The Advocate General said that, in order to be working time under the Working Time Directive, workers must be at the workplace, at the disposal of their employer, and carrying out their activity or duties. "Place of work", for peripatetic workers, cannot be reduced to their presence on customer's premises and for these technicians, travelling from one customer to another as instructed must be working, and must be part of their activity or duties. In the Advocate General's opinion, travelling to the first customer, and home from the last, are still subject to the employer's authority, since these employees could still be phoned to stop at another customer, or to cancel another appointment, en route.

When the technicians were assigned to local offices, they had started each day at that office and their travelling time to the first and last customers had been working time. He could see no reason why that should change simply because those offices no longer existed and now the employees' journeys started and ended at home.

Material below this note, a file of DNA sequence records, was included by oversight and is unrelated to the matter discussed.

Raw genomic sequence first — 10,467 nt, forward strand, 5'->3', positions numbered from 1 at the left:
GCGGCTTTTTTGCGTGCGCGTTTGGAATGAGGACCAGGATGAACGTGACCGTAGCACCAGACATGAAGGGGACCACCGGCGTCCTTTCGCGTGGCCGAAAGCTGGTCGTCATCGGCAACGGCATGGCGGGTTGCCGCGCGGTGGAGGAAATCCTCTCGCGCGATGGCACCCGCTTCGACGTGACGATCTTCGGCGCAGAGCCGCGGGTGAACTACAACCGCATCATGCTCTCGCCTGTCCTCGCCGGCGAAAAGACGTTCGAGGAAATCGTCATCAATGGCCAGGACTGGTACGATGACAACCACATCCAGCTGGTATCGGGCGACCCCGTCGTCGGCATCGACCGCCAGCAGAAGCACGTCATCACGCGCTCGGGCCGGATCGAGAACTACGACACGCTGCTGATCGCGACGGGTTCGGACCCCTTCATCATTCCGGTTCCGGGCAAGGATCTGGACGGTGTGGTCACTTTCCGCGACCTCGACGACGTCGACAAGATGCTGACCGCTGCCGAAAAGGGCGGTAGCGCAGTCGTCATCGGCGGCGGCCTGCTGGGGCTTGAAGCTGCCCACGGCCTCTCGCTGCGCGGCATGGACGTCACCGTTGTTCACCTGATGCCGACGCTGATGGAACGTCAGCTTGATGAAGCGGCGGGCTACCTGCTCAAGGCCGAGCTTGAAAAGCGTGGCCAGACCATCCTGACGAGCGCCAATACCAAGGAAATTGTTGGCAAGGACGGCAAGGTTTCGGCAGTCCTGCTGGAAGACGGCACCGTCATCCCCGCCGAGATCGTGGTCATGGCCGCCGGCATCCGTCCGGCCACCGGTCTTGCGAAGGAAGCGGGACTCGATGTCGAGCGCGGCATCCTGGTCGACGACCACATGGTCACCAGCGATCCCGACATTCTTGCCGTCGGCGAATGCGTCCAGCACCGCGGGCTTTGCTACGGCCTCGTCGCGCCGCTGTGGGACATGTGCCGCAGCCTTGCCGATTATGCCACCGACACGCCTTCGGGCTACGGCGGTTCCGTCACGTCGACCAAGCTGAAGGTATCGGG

Do you trust your employees?

The employers had expressed concern that, if travelling time was included, workers would carry out personal business on the first and last journeys of the day. The Advocate General said that this risk did not alter the legal nature of the time spent on these journeys. Employers worried that this might be the case should put monitoring procedures in place to avoid this (perhaps easier if, as in this case, the employer was providing the vehicle) and he added somewhat tartly that any administrative burden resulting from this is merely the result of choosing to abolish fixed places of work.